The Importance Of Appetizing Shops To American Jewish Culture

While many might know what it means for a food to be appetizing, few folks outside of New York City probably know what an appetizing shop is. Appetizing shops, or "appys" as they're sometimes referred to, are the complement to the traditional Jewish deli. According to My Jewish Learning, kosher laws state that it is forbidden to sell meat and dairy in the same establishment. So while the delis sell pastrami and brisket, appetizing shops offer dairy items such as cream cheese, smoked fish, and homemade salads. The world-famous appetizing shop, Russ & Daughters, defines the products sold at appys as those that would pair well with bagels.

These shops were first introduced to the United States in the late 1800s when European Jewish immigrants arrived en masse to the United States (via Untapped New York). The stores were likely given the name appetizing shops because the food sold there was often served as appetizers. By the 1930s the shops blossomed along with the city's Jewish population. Untapped New York notes that the Jewish population of New York City flourished to being a third of its population during that time. As a result, there were more than 500 appys spread across all five boroughs in the city.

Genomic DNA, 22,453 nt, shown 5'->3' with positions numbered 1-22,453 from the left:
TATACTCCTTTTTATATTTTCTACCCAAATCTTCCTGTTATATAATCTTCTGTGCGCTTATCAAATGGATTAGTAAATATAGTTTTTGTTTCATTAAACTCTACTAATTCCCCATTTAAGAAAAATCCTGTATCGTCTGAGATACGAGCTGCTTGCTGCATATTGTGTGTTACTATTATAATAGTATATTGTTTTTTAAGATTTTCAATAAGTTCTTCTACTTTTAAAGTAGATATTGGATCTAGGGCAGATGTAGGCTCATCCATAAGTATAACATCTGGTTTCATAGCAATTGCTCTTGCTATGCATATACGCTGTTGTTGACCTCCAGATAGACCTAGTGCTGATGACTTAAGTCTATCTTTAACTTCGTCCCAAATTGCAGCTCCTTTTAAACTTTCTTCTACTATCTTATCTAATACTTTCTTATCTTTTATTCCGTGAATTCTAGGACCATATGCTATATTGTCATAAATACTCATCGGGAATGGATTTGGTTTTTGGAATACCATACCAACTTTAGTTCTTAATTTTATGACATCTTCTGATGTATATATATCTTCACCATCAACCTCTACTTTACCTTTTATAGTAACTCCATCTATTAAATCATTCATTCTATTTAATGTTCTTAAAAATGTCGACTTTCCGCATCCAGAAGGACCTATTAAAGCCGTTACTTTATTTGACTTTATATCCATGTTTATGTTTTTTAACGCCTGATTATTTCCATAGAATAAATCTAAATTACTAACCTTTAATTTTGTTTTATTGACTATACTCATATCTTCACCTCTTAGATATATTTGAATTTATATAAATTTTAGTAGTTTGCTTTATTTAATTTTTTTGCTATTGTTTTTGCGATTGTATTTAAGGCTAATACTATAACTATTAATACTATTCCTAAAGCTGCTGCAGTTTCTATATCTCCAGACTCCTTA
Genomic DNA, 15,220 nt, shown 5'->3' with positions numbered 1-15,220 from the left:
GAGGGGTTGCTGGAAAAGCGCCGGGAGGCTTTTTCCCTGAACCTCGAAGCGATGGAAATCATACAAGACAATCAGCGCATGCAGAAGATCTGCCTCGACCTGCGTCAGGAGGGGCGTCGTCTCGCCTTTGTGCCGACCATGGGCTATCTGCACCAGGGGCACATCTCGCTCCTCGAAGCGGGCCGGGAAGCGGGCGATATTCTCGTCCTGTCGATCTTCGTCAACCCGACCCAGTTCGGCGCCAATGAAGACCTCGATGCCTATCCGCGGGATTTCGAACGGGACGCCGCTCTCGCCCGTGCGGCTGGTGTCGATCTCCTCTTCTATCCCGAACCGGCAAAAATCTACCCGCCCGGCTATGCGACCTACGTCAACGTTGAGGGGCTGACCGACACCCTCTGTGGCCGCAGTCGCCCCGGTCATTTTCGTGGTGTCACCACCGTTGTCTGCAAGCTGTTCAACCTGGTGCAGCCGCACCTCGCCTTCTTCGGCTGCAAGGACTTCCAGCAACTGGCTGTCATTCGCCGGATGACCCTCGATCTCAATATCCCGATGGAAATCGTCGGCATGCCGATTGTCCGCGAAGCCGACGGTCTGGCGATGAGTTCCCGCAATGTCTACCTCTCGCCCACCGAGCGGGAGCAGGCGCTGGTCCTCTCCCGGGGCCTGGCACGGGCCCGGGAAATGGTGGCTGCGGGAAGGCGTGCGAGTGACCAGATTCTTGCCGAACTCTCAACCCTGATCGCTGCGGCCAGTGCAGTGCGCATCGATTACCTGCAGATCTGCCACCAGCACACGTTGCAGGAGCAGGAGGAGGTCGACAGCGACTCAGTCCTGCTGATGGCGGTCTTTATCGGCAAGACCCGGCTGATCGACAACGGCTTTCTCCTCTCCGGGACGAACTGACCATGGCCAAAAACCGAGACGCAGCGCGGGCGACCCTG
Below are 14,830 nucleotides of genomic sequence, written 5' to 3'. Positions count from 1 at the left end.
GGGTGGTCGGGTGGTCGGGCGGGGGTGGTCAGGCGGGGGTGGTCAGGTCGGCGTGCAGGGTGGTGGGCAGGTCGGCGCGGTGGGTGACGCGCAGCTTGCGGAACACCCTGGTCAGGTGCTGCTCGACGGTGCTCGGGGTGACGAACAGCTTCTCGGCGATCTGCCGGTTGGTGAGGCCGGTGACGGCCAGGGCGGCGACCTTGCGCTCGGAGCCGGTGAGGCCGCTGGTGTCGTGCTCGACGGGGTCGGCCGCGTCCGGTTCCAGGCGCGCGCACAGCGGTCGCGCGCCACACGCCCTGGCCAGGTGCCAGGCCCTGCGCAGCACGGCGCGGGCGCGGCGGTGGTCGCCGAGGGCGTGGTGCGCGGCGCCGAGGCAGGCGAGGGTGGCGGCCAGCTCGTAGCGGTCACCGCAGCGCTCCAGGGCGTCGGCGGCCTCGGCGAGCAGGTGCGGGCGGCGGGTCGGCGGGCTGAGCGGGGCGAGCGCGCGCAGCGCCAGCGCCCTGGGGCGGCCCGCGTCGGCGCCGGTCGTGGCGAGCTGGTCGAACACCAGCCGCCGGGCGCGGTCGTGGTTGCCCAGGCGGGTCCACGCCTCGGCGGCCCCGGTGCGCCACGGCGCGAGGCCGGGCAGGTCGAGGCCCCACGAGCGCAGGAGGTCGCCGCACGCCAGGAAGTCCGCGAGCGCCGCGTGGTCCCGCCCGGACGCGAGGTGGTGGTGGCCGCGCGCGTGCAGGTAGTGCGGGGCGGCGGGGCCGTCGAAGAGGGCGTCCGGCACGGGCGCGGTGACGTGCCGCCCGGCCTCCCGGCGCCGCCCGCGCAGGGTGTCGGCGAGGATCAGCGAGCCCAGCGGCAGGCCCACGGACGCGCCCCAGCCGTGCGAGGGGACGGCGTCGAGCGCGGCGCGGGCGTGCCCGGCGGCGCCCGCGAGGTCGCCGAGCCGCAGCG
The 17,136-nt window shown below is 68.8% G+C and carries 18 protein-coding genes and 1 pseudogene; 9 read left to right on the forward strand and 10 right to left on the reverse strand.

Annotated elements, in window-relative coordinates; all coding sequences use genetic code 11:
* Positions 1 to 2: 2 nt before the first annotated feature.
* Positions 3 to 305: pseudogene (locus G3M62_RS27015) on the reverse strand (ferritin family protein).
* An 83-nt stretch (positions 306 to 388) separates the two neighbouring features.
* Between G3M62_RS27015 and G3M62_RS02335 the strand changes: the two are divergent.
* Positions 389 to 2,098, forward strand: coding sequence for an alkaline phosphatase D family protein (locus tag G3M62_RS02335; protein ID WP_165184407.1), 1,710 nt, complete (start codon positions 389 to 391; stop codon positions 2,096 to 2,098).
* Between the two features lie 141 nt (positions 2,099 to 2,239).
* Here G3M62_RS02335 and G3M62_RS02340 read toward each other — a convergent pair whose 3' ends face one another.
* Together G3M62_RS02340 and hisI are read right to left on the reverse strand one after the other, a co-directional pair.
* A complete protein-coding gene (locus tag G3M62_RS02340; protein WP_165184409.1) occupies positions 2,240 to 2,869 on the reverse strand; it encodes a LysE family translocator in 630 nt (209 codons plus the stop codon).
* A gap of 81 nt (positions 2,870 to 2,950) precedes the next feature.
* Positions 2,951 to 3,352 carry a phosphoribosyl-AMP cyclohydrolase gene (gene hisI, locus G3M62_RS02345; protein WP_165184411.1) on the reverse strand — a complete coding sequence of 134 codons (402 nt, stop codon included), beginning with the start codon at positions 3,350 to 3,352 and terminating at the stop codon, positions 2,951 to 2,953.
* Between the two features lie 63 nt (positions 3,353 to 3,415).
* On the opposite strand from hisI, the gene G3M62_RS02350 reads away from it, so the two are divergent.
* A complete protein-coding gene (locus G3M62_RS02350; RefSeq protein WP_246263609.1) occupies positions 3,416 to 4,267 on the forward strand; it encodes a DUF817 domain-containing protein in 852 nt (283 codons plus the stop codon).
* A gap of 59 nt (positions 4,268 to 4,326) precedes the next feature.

Over time, more New York City grocers started to stock the same products sold by appetizing shops. Appys' unique role in these communities started to fade, and many of the shops shuttered.

Appys play a vital role during Yom Kippur

One of the most important contributions of appetizing shops is the role that they play in the observance of Yom Kippur, considered by the Jewish faith to be the most solemn day of the year (via My Jewish Learning). Jewish people fast the entire day of Yom Kippur, and, during that time, they are prohibited from cooking or working. This means that there's no room for meal prep before breaking their fast. This is the role that the items sold by appetizing shops play. When the time to break the fast arrives, worshippers often enjoy smoked salmon, bagels, salads, and cream cheese as part of the feast. All of the foods and ingredients are able to be purchased well ahead of time and stored until the fast ends (via My Jewish Learning). Though many of the appys' storefronts closed, the vital role of the food that they carried remained.

Appetizing shops are attempting to make a comeback in New York City. (Shelsky's is one of the city's more recently opened shops, selling items like cured fish, caviar, and rugelach.) Whether anything old can be new again, there is no doubting that appetizing shops played a vital role in the zeitgeist of early- to mid-20th century New York City culinary culture.